A store with two entrances located at different ends of the hall a priori becomes a seller’s problem: buyers go through it, depriving attention of a part of the assortment. But what if it is impossible to close the second entrance, otherwise some of the visitors simply will not get into the store? The reader from Yakutsk asks us about this. Marina Polkovnikova, visual merchandising expert, is looking for a way out of the two-entry problem. Writes Anna, the owner of a shoe store in Yakutsk:
“We have a women's and men's shoe store with an area of 150 sq.m., located on the third floor of the 7-storey shopping center in Yakutsk. It occupies the corner of the floor, in the center of which is the atrium, and has two entrances from opposite sides. The problem is that buyers go through the main door, and, passing through the store, go through the opposite exit, leaving some of the assortment without attention. But we want them to go all the way around the store, so we are thinking of closing the second exit. But the fact is that quite a lot of buyers enter through it, too, though less than through the main entrance, and if we close this entrance, those who want to get to our store will have to go around the entire atrium on the balcony. In this regard, we have a question: is it worth it to close the second door, and if not, how to use the equipment to distribute the flow of customers in this room? What kind of zoning for women’s and men’s shoes should be made, given that men's shoes occupy about 20 of our assortment? ”
Answers Marina Polkovnikova, director of the VM-consulting merchandising agency:
“Shops with two entrances always face a similar problem, and it must be taken into account at the design stage of the store. But since your store is already operational, try to find another way out of this situation.
You say that quite a few buyers enter through the second entrance, and I hope that this statement is based on the data of counters or on other more or less objective observations. Given the high cross-country ability of the far entrance, you do not need to close it, otherwise you may lose some potential customers. Instead, shape the customer behavior you need with merchandising. I recommend you do the following:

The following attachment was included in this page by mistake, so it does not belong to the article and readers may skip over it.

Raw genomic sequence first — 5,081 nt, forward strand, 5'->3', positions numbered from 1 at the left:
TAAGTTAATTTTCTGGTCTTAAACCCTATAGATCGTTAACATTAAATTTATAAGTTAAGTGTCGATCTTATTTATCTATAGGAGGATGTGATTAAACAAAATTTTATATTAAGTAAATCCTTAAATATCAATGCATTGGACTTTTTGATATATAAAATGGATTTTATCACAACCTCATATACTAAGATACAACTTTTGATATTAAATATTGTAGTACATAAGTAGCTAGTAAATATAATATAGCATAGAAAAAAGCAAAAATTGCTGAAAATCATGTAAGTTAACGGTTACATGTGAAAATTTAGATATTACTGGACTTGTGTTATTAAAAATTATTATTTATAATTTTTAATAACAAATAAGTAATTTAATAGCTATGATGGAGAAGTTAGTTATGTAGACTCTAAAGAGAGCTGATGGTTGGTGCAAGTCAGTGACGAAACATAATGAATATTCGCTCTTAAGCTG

Step 1. In the first hall, place island equipment (a table, racks with shelves) opposite the main entrance at a distance of two to three meters from the entrance gate. This will be the first obstacle in the way of the visitor, forming the path of the consumer flow in the direction you need. In addition, the area in front of the entrance is the hottest, so with this table you can also draw attention to the goods displayed on it. Ideal for laying out on the island table in the entrance area are hit products, supplemented by individual models that need promotion.
Step 2. In the center of the second hall, place a rack with shelves: its width can even be slightly larger than the width of the aisles between the halls. At the same time, a distance of at least 1,2 meters should remain from the shelf to the right wall. This will allow you to visually break the space of the hall and in the minds of the buyer to block the direct path to the long exit. Going around the counter, customers will pay more attention to the left wall, and this is exactly what we need.
Step 3. In the third, farthest hall, I also recommend placing an island table opposite the entrance, and slightly moving the counter next to it, for example, 30 or 50 to the right. Thus, you will create a kind of barrier before the exit, and the interested buyer is likely to walk along the equipment and examine the left side of the hall. At the same time, for those who will go to the store, the island table will be the same hot zone on which attractive samples of shoes can be displayed.
As for zoning by category, I recommend placing men's shoes at the main entrance, so that men can see it on the way to the store. For example, under the men's assortment, you can equip and stylistically separate the left wall. So we will kill two birds with one stone: we’ll occupy the left wall, which, being “female”, can be ignored, because most buyers always stay to the right, and show male visitors that we also have something to offer.
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